I'm going to leave aside issues of global concern for a moment, and instead spin a yarn of more parochial nature. And like all good stories it will have a hero and a villain - and a damsel in distress. But first, the setting. We find ourselves in an area of south Bristol, known as Bedminster, and it's 1995. This is one of the less classy, more run-down regions of 90's Bristol, and it has a name for being such by city dwellers. It would seem that Bedminster's path was set, that the part it was to play in this city's drama was written. But the dream of one man - and the saving of one building - would change its fate. Bristol architect George Ferguson bought the site of an old tobacco factory to save if from the senseless demolition that fated its sisters. Ferguson had had a dream for these buildings, to construct “a one million square foot thriving mixed use ‘urban village’". And although this was not to be, the Tobacco Factory project alone has become a model of economical and sustainable urban regeneration. But more than that - much more than that - it started something. Like a drop of ink on blotting paper, from this single site, rejuvenation began to spread. Now, in 2011, Bedminster's North Street is a thriving community of independent businesses, bustling with trendy cafes, bars and performance venues. And the influence continues to spread. Street after street, houses are being painted and fixed up. The high street to the west is still run down, but there is a sense that it is only a matter of time before the wave reaches these doors too.
But of most importance to this tale is the spark that started if off, and for that we must return to the beginning - to the Tobacco Factory, and its adoptive parent George Ferguson. For he holds true to personal values which are paramount in our quest for a better place to live. He is a champion of independent business and he has founded a campaign to 'Strike a Light for Independents!' There are many reasons why independents are a vital part of a happier future world, but that is a story for another day.
Right now, the Tobacco Factory is our hero, and it is perhaps divine irony that the villain of the piece is juxtaposed such as to almost surround our idolised structure. The not-so-independent (or socially aware) Aldi supermarket (and its car park) claims a huge swathe of this otherwise independently-driven community. And with such a large foreign footprint on this land should come an equal measure of responsibility toward the locals, yet it is not a responsibility the store has chosen to accept. Instead it chooses to spite the local subjects. In all its wisdom this purveyor of fine foreign brands has installed in their car park a system which automatically doles out a fine of seventy English pounds to anyone who leaves their car there for more than two hours - regardless of how busy the car park is or even whether the store is open. Indeed, myself and my sister both received fines through the post for leaving our cars there on a Sunday evening, to visit, of course, the Tobacco Factory next door. Now, I understand that during the week, during business hours, Aldi may have an issue with workers in town occupying their spaces and denying their customers of available parking, and they of course reserve the right to install measures to prevent this. But a socially responsible company would adapt their policy in two ways. Firstly, they would issue a warning on first offence, because many people will not see the signs (me included). Secondly, they would allow the spaces to be used by locals, without fear of punitive measures, outside of their own opening times. Of course this will not happen, because Aldi have subcontracted the running of the system to an external company who will only earn money if they fine people. So it is within the interest of the contractor for the policy to be as aggressive as allowed.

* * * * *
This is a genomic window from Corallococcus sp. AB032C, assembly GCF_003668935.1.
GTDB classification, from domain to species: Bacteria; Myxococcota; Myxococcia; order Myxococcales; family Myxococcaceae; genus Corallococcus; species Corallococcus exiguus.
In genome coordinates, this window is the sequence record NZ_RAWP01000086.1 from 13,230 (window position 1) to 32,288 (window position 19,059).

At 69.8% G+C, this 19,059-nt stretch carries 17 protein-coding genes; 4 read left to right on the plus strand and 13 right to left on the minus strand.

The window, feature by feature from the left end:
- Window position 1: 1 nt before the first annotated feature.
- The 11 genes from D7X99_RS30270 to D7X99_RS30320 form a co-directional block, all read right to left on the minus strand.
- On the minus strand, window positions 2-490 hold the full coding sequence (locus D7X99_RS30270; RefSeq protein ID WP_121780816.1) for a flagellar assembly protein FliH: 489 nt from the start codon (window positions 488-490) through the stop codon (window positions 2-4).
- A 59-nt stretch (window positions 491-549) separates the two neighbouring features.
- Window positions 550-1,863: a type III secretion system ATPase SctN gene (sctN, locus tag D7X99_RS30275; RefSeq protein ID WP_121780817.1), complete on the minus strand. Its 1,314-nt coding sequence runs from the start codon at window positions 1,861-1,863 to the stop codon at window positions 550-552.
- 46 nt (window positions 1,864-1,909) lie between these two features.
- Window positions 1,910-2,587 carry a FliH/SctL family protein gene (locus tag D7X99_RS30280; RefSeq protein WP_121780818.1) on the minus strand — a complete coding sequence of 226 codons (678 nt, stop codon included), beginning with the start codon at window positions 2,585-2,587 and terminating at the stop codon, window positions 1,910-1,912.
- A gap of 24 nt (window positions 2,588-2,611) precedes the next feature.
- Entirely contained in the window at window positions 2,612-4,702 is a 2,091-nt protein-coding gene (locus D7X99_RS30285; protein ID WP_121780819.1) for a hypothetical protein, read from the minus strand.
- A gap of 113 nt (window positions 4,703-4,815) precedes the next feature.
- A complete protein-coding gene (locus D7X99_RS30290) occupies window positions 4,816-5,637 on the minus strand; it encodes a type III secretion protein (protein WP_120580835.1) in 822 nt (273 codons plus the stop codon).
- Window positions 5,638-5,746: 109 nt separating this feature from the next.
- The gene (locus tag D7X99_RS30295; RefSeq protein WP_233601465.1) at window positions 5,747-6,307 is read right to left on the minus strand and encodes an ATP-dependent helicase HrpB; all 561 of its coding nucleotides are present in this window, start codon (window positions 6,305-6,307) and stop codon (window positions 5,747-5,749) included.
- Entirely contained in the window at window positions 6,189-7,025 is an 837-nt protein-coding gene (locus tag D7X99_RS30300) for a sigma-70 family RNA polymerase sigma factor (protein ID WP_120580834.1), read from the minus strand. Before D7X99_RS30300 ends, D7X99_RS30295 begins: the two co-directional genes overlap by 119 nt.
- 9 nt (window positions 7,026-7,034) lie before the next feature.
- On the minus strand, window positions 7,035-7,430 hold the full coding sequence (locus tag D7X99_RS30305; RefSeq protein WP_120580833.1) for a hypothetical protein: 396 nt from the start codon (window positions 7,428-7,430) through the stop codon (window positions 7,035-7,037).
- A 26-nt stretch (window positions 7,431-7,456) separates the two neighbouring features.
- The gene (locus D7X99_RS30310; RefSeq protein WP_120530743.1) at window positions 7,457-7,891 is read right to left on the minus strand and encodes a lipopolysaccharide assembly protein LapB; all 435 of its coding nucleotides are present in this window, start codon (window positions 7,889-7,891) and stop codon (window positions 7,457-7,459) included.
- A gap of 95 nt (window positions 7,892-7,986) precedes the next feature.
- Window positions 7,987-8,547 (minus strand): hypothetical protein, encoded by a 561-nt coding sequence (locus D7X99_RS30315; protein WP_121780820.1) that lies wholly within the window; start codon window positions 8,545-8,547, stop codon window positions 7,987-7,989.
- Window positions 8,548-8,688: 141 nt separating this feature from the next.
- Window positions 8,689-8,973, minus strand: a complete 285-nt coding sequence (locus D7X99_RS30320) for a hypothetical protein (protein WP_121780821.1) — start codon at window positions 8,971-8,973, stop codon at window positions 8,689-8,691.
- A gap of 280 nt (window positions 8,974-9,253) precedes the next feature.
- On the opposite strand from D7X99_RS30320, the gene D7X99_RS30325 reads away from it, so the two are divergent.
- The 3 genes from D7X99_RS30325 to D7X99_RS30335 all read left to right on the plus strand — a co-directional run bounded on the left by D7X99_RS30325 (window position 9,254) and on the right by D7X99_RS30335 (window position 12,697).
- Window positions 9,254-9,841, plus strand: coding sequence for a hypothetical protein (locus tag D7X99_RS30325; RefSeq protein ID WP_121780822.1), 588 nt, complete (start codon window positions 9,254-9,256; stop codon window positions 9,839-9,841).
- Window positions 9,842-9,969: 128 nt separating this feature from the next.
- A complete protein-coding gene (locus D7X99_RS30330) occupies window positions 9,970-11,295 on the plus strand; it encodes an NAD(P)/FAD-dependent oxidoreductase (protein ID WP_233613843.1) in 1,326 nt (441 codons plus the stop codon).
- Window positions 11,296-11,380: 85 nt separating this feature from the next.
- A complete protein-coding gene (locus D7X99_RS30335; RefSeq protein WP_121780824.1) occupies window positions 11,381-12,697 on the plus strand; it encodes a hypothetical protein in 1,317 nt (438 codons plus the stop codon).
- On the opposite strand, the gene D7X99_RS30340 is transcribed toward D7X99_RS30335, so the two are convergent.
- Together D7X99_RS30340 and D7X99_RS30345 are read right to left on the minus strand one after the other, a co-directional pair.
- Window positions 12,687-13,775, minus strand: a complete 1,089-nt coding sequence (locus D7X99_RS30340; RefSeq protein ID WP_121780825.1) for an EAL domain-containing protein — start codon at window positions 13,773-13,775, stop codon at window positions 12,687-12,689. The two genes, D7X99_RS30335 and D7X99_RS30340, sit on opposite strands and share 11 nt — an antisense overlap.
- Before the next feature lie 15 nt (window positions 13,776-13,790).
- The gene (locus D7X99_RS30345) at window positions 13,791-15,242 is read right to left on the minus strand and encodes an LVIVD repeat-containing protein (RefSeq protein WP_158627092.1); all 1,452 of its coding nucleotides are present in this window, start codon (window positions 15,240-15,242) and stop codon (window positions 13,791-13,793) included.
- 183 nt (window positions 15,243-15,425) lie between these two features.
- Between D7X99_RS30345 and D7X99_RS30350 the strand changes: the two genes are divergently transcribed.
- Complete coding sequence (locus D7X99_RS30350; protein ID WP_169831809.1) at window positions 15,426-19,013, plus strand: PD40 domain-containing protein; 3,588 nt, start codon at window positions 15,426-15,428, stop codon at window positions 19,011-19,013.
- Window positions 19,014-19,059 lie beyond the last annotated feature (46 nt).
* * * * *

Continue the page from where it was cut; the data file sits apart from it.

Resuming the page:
The simple rule of business that Aldi has overlooked here highlights one of the key differences between chains and independents. For an independent business owner would never forget that the passer-by of today is the customer of tomorrow. There is no distinction to make. If I park my car and walk away today, it doesn't mean that I didn't shop with you yesterday or won't next week. Your customers are not just the ones that are at your checkout right at this moment, they are the entire community. You must treat them all with respect, else they will not return.
I have not returned. The end.
Oh the damsel? That would be me then, in this case. Sorry to disappoint. But it's also you (who may be far more attractive), and indeed all consumers. And just to make the point briefly (before that story-for-another-day I mentioned), I am not anti big business, I'm anti socially irresponsible business - big or small. I'm not asking anyone to boycott Aldi, that's my battle, but I urge people to use the power of social media to highlight any similar tales of woe (as a comment here if you like). And also, checkout the Tobacco Factory website.
Til next time, P.
(PS: Aldi's brother owners became Germany's first and second richest men)